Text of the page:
TBF, he does this almost every aspect of his life and it's just become his nature. It's just most clear with me and with his job. He will volunteer/accept a lot of shit almost on purpose so he has something to complain about later, probably not as dramatically as it seems to me because I take it personally.

I absolutely cannot stand this trait. But while I may strive to not do this on a small daily basis, I did it on a large one by constantly adding more to my plate.

Part of this is culture-I have a friend who has kind of been frustrating to deal with lately. She seems to need to win the "I have it busiest/worst" game. Maybe it's because anytime I hear this now, I think of the Girl's Girls podcast where they flat out said "WE ARE ALL BUSY, NO ONE GIVES A SHIT," but I'm over this topic of conversation.

We are all the star of our own movie. We all think we have it the worse. And sometimes we have it bad, but we don't get to look at one scene from someone else's movie and tell them that they have it good/bad/better/worse than we do.

We don't get to decide when someone else reaches too bad.

And that means we don't get to decide if they are currently struggling because they are on the road to too bad either.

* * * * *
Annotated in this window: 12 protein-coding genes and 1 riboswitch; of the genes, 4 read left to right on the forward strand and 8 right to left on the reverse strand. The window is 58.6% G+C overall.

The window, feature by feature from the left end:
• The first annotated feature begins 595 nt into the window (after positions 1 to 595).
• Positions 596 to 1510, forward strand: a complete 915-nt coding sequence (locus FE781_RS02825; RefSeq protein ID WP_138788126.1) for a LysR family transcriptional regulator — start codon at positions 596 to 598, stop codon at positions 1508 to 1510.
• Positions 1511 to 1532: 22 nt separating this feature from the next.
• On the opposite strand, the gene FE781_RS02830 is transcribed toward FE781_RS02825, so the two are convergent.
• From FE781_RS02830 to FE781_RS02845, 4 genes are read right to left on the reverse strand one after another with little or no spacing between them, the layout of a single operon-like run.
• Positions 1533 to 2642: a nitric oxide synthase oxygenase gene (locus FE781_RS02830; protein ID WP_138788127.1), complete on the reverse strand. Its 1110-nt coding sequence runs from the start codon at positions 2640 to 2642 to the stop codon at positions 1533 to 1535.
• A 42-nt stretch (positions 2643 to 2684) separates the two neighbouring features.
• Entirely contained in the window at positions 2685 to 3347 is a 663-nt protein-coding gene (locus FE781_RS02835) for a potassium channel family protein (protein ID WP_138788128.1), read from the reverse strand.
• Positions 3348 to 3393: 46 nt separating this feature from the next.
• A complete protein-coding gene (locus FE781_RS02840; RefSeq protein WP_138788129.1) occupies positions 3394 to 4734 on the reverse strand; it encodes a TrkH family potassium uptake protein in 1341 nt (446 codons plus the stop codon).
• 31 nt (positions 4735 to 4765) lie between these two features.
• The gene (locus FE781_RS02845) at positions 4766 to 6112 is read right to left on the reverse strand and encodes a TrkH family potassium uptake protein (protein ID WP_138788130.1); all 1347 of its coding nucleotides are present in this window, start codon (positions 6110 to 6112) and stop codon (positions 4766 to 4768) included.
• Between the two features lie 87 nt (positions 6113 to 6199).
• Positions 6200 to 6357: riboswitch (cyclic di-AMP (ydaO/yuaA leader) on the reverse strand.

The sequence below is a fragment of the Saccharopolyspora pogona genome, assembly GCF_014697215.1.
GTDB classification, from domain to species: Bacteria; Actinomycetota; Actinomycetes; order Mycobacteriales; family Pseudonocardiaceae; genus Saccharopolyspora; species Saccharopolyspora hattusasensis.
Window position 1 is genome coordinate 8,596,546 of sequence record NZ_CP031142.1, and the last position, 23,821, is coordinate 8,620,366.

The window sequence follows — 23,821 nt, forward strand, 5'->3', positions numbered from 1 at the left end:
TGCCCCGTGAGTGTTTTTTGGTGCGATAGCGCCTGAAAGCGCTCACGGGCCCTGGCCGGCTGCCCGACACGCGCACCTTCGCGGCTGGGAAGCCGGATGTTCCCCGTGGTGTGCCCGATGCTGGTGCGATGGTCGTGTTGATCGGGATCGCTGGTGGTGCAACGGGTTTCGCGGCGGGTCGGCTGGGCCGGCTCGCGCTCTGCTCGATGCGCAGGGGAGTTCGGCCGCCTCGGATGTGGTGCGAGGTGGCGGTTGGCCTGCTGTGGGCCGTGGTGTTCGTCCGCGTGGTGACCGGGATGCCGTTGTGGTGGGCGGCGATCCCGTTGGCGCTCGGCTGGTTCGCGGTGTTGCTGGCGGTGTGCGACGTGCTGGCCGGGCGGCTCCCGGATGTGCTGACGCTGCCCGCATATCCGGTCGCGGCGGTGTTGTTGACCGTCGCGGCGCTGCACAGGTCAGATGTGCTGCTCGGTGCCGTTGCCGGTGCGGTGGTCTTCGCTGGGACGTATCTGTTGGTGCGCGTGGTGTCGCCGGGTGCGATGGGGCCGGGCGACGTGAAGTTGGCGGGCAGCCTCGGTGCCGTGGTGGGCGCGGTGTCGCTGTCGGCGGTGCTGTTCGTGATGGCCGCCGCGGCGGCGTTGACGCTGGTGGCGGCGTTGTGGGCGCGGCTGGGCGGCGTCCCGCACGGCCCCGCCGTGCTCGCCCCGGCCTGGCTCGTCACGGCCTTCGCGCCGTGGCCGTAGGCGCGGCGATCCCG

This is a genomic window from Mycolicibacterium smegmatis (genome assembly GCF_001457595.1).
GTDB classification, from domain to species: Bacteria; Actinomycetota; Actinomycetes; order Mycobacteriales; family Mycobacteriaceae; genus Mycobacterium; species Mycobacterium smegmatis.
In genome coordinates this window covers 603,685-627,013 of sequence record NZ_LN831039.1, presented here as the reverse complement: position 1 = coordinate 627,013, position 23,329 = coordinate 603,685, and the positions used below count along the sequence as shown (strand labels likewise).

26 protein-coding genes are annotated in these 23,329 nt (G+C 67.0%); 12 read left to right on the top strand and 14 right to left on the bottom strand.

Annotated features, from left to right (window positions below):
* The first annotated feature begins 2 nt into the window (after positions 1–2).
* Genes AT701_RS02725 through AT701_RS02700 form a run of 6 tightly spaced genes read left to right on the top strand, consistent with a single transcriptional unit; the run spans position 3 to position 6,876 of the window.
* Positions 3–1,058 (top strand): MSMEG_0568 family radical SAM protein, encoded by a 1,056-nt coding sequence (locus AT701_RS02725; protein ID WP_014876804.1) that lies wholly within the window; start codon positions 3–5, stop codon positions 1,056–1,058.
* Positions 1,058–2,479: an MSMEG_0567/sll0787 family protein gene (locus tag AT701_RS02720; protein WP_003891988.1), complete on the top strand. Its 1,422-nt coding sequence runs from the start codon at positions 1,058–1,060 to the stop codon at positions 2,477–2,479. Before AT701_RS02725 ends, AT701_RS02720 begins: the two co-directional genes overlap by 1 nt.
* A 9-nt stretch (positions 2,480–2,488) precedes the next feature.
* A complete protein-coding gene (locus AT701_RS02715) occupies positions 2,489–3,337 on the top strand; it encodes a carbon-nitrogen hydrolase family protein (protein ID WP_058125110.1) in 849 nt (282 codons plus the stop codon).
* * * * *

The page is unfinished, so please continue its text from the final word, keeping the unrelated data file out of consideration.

Until very recently, I felt like I had to play that game and win too. The difference in my friend is that she thinks she automatically is winning just with her current state, and I spent years going "Well if I can't win with my current state, I'm going to one up everyone by adding XYandZ to my plate!"

To be clear, this friend has been a very good friend and helped me out a lot and I love her. I just can't help her right now because I am currently having to help myself (and probably vice versa) and as a helper I want to do that but can't which is frustrating on top of the issue itself- it will smooth out. This is a small, concrete example that recently highlighted a bigger issue I was already reflecting on which is why I'm discussing it here.